Wednesday, April 18, 2012

Number 1142: The “friendenemy”

Milt is Dudley's best friend. So why does he do him dirt every chance he gets? Well, that's what friends are for! I think everyone has a couple of “friends” like Milt when they are teenagers. If they're lucky they catch on before the "friends" do too much damage.

It reminds me of the old saying, “Keep your friends close, and your enemies closer,” except in this case your friends are actually your enemies.

Ah, we grow up we live and learn. I think I know better now about choosing my friends more carefully. As far as I'm concerned, my best friends are you Pappy readers!

Drawn by Boody Rogers, from Dudley #2 (1949):

Don't forget Craig Yoe's great book, Boody, with many stories by this fabulous cartoonist, from your usual bookstore sources.


Kirk said...

I've had friends like Milt, unfortunately. It's one reason I don't idealize the concept of friendship as much as others seem to. But that's a story for another day.

I already knew the word "groovy" was around long before the 1960s, but seeing it pop up in a comic book was a bit of a surprise. I don't think Archie Andrews used that term until the 1970s, by which time it was already on its way out. Even more surprising was seeing "Shake, Rattle, and Roll" written on the car. It actually compelled me to do some research. The earliest version of the famous rock n roll song of the same name was in 1954, five years after this story was published. But apparently the phrase was in currency long before that, and was even used in some early non-rock songs.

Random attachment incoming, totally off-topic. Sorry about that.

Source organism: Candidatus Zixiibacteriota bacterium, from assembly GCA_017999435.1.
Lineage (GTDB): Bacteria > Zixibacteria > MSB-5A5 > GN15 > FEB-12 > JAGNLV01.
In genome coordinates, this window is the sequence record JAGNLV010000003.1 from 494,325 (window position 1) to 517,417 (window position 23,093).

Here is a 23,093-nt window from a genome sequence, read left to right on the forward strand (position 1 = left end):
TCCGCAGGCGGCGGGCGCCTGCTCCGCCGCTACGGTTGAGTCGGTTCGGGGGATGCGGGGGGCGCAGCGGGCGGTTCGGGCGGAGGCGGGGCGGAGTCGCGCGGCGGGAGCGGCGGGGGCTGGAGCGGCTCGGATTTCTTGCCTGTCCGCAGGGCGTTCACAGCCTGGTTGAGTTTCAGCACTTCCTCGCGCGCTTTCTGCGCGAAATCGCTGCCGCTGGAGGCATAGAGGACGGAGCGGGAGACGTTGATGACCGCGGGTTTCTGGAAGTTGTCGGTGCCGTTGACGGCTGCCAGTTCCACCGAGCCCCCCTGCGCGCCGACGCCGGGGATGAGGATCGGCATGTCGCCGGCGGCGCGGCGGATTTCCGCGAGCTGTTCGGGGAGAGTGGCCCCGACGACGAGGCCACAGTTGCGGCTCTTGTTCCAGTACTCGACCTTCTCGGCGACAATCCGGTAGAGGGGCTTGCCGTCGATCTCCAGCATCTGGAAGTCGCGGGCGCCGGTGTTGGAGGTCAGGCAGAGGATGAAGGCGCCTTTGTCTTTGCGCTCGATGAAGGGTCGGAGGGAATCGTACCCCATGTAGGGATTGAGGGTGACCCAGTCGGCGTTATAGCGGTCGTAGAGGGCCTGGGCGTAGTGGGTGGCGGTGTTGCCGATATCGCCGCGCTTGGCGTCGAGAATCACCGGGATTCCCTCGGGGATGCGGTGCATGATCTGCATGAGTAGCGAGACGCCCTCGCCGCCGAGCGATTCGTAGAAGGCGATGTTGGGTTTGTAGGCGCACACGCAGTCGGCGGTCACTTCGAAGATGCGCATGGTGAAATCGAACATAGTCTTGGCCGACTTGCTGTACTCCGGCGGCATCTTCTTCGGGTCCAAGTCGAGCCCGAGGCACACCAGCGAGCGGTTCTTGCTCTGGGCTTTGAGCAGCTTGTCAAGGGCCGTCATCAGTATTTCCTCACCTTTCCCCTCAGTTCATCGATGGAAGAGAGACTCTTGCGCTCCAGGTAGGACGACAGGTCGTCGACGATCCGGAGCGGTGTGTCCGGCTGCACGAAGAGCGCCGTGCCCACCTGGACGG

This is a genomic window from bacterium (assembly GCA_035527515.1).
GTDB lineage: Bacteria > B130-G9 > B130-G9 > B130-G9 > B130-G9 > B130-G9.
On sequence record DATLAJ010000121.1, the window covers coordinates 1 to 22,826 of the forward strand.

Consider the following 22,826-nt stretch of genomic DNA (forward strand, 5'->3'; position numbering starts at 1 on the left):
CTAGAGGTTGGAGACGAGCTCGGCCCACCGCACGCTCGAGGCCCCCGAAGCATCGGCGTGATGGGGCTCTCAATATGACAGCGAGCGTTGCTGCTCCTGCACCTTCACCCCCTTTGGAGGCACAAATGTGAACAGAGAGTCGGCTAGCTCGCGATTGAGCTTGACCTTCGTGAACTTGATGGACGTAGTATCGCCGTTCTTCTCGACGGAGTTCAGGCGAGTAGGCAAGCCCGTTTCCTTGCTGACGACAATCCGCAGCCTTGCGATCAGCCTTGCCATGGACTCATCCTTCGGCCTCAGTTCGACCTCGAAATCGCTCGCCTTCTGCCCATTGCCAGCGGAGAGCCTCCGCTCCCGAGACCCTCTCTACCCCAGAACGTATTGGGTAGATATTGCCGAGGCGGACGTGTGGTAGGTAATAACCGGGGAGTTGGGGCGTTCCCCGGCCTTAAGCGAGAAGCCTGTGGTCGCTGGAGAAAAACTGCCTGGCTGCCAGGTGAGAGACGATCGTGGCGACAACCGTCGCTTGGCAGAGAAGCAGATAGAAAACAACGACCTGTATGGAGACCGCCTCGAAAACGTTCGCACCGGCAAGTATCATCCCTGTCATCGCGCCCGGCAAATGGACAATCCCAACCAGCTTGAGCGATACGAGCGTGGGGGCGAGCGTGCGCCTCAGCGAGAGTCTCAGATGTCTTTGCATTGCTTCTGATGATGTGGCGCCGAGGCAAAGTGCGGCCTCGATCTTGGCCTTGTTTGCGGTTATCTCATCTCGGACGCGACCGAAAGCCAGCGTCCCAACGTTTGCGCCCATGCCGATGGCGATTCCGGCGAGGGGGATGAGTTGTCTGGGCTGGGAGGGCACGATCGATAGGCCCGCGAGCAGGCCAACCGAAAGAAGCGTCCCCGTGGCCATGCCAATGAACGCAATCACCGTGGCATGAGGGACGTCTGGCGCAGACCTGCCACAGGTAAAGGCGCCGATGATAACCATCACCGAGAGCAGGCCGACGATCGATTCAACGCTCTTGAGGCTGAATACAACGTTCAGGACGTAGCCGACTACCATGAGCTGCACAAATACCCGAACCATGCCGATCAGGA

Pappy said...

Kirk, shake, rattle and roll was like rock and roll, a euphemism for sex. I'm sure it's been around a long time. My guess is it originated in the black community and another guess is that these phrases reached white audiences through jazz, blues and r & b musicians.

I'm sure groovy has been around as long as records have had grooves. I have seen it in Archie and other comics, but have heard it used in actual conversation only rarely. The last time was from an aging hipster in the 1980s, and at the time I thought he was joking, but he wasn't.

In the '70s I worked with a woman who was in high school in the '40s, who told me the cool word was "solid." I also remember "copacetic" meaning everything is good. I think both of those words deserve resurrection, since these things go out of fashion and then reappear at some point, when young people think they're new.